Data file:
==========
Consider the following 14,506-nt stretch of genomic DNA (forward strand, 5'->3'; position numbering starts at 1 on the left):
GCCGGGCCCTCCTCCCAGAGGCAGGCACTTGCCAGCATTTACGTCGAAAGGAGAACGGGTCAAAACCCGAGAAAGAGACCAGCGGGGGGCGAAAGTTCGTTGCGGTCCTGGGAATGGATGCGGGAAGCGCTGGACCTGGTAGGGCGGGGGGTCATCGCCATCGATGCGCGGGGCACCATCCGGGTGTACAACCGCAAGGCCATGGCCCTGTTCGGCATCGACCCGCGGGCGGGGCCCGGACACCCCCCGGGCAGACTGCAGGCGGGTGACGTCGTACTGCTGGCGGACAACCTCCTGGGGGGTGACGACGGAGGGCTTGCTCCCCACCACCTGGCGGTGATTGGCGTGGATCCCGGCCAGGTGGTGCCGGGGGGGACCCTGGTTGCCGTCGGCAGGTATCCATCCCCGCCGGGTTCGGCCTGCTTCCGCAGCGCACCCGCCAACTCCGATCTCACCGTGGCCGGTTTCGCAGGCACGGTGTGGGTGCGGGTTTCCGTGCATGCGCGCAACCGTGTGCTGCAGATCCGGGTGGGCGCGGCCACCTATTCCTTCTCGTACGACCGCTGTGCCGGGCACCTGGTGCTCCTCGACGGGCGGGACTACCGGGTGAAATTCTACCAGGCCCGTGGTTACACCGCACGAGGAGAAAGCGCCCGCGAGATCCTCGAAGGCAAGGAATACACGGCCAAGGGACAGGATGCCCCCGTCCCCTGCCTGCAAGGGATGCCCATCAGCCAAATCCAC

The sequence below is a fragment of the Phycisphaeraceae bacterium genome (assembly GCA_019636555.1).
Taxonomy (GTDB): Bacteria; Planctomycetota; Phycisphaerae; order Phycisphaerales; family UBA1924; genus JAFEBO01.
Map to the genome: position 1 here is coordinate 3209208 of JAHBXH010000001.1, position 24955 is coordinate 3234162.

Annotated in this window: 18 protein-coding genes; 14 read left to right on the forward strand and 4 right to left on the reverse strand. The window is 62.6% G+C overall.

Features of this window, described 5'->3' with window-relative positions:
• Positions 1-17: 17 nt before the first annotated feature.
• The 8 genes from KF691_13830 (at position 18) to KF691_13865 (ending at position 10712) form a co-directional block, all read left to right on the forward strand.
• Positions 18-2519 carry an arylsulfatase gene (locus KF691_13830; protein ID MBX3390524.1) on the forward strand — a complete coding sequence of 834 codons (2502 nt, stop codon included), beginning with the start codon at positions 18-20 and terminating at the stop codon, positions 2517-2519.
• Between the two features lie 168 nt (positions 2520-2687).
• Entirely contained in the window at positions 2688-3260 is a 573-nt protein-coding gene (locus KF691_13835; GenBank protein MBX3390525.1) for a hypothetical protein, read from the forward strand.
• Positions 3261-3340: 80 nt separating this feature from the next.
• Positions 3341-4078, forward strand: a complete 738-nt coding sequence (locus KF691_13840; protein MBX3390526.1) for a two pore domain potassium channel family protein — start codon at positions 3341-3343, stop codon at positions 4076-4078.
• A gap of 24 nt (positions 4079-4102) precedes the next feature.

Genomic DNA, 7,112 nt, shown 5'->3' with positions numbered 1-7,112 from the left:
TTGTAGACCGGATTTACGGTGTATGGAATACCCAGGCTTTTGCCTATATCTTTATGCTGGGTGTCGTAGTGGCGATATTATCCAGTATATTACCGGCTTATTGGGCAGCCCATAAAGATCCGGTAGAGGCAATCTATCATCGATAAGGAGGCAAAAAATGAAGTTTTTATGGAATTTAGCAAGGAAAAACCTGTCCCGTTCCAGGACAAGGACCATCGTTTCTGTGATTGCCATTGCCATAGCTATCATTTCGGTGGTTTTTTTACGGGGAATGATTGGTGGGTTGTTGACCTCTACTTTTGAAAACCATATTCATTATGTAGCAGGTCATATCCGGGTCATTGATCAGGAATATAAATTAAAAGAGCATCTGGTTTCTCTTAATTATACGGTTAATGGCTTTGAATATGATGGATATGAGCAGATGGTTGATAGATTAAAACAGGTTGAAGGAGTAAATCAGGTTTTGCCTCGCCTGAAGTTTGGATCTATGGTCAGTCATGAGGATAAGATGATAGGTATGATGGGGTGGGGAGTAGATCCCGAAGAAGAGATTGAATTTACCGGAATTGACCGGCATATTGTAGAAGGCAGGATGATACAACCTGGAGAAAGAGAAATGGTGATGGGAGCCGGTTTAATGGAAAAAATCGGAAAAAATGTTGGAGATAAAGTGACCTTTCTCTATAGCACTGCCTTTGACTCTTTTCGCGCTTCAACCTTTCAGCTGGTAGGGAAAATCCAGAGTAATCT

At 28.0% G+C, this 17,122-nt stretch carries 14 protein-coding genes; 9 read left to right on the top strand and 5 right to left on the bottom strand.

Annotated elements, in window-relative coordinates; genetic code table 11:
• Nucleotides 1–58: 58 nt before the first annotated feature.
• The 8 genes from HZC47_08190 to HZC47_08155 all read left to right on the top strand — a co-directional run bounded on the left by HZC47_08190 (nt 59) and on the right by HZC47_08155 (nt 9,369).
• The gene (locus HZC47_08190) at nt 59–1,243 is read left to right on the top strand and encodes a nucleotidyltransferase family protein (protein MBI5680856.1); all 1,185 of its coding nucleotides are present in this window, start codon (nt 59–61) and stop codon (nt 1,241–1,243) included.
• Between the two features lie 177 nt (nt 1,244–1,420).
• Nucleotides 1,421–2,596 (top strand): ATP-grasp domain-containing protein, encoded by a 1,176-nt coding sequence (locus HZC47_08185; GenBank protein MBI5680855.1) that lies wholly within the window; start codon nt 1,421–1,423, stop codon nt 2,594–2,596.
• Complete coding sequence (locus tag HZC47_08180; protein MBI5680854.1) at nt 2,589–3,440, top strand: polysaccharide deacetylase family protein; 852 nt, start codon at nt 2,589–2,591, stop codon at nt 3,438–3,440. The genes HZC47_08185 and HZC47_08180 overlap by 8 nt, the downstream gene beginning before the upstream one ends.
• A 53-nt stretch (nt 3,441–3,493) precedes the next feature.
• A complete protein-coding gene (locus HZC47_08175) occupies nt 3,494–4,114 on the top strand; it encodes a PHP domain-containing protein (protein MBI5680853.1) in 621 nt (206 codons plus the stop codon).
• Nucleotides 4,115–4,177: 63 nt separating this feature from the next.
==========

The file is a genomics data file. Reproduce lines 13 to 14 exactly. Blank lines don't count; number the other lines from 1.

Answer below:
• Positions 3261-3340: 80 nt separating this feature from the next.
• Positions 3341-4078, forward strand: a complete 738-nt coding sequence (locus KF691_13840; protein MBX3390526.1) for a two pore domain potassium channel family protein — start codon at positions 3341-3343, stop codon at positions 4076-4078.